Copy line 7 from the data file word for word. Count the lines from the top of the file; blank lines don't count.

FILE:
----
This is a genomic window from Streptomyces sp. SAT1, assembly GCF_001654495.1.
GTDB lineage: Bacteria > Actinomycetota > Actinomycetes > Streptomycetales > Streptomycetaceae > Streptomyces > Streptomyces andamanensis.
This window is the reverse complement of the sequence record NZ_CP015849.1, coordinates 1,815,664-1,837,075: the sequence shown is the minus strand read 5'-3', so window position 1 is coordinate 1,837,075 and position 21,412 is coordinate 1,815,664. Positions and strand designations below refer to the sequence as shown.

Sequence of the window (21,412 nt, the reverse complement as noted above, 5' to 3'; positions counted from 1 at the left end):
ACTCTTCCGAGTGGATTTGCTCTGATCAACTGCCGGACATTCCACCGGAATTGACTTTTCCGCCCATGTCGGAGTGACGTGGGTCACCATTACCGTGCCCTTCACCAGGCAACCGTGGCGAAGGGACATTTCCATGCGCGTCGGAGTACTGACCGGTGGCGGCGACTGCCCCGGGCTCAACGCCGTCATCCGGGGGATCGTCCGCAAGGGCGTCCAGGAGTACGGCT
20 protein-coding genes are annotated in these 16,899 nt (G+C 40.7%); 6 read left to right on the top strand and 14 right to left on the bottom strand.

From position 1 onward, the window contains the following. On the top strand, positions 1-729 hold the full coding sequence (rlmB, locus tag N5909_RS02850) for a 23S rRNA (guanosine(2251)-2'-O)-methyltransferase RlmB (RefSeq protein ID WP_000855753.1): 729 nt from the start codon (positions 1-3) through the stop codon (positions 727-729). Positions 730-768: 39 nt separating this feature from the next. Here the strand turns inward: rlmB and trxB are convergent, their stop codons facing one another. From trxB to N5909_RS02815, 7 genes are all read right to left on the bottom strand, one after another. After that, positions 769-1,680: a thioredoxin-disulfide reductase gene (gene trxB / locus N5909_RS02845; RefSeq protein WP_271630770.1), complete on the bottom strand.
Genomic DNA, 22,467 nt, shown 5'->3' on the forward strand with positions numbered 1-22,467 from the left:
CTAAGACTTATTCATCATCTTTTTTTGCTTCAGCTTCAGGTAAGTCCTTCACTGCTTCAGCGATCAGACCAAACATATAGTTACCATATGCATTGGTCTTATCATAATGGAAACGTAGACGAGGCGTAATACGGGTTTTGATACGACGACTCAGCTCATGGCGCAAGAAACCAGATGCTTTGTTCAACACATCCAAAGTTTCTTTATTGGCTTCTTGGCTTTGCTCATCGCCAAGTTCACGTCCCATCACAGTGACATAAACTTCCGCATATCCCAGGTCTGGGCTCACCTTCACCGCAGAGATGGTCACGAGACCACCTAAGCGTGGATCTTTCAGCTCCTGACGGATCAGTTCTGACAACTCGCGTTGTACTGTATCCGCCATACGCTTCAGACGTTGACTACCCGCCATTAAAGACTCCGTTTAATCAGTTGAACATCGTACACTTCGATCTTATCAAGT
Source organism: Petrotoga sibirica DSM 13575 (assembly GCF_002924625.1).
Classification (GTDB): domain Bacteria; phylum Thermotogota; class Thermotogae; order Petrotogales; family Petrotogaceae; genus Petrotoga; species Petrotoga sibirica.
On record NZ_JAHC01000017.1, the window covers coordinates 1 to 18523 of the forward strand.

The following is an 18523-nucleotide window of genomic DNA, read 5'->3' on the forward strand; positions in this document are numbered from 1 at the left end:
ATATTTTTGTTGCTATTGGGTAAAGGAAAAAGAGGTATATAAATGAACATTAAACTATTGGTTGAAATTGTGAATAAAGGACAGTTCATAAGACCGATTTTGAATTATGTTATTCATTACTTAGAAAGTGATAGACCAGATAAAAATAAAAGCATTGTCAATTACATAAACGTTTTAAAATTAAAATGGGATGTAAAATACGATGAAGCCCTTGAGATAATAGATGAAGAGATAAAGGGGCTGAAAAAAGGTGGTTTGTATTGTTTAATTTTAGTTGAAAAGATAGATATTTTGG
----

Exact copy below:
From position 1 onward, the window contains the following. On the top strand, positions 1-729 hold the full coding sequence (rlmB, locus tag N5909_RS02850) for a 23S rRNA (guanosine(2251)-2'-O)-methyltransferase RlmB (RefSeq protein ID WP_000855753.1): 729 nt from the start codon (positions 1-3) through the stop codon (positions 727-729). Positions 730-768: 39 nt separating this feature from the next. Here the strand turns inward: rlmB and trxB are convergent, their stop codons facing one another. From trxB to N5909_RS02815, 7 genes are all read right to left on the bottom strand, one after another. After that, positions 769-1,680: a thioredoxin-disulfide reductase gene (gene trxB / locus N5909_RS02845; RefSeq protein WP_271630770.1), complete on the bottom strand.